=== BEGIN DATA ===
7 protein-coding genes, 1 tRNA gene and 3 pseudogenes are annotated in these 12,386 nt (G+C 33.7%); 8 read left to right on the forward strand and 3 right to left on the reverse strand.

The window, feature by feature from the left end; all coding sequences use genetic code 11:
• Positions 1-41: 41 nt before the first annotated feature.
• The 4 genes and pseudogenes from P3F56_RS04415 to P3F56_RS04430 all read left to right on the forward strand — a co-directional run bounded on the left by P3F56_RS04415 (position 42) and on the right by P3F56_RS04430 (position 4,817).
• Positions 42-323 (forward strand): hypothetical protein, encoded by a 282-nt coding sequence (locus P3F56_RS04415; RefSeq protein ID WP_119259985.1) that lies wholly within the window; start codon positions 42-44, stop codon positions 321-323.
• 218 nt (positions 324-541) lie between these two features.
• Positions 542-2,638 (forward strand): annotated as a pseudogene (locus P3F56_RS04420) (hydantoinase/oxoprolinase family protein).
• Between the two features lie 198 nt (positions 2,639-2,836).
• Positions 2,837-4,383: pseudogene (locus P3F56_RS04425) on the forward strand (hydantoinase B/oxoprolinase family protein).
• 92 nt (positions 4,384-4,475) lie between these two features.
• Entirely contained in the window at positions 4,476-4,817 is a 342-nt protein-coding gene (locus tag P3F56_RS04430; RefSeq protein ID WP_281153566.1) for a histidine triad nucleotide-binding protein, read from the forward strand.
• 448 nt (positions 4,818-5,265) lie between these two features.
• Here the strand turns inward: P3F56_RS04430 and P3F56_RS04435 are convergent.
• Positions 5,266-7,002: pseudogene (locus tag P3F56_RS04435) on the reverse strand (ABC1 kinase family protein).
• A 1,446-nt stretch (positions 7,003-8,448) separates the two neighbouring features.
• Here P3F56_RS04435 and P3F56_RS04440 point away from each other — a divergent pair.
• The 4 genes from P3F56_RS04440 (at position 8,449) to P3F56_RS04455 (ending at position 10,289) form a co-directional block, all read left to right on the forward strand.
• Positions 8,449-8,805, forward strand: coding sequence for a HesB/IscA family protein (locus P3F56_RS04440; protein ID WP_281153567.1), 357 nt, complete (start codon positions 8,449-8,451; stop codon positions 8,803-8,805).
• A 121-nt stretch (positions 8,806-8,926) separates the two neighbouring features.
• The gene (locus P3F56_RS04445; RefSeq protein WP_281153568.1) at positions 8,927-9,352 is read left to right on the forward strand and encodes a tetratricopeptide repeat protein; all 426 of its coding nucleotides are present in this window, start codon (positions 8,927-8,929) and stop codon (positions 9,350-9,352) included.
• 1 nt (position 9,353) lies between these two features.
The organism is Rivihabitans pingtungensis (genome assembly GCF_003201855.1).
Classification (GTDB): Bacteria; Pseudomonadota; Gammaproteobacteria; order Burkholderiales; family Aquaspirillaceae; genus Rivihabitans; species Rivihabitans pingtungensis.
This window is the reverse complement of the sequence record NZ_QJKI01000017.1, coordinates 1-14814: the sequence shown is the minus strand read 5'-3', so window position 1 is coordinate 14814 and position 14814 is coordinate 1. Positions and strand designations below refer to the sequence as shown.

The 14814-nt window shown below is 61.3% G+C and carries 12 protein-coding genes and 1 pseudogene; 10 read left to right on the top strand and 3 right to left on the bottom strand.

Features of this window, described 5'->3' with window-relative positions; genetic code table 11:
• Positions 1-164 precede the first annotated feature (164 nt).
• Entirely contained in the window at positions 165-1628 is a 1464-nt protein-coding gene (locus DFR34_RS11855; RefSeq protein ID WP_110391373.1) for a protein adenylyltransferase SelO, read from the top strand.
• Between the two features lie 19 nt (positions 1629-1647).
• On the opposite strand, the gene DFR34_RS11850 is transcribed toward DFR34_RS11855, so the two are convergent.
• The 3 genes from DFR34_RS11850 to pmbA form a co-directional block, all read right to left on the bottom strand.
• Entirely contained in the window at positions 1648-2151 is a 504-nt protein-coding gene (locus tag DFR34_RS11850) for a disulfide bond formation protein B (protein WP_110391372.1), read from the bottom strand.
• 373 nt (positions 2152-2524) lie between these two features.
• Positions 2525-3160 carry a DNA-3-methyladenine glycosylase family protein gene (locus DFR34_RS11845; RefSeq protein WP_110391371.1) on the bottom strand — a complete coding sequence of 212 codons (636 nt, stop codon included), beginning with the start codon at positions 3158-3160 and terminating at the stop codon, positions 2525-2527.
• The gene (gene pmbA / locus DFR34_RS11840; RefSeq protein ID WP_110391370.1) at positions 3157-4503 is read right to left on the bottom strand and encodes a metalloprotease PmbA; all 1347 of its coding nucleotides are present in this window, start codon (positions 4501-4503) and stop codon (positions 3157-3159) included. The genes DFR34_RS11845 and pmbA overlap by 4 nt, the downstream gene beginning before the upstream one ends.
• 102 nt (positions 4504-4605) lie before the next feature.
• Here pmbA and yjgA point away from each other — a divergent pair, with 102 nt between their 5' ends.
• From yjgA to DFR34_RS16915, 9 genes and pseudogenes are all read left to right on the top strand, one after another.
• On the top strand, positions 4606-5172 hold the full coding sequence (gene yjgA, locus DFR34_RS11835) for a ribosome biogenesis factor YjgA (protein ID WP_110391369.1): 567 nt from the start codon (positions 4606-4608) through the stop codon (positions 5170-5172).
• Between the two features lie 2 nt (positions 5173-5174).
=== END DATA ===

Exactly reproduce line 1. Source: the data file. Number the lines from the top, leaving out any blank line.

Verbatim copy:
7 protein-coding genes, 1 tRNA gene and 3 pseudogenes are annotated in these 12,386 nt (G+C 33.7%); 8 read left to right on the forward strand and 3 right to left on the reverse strand.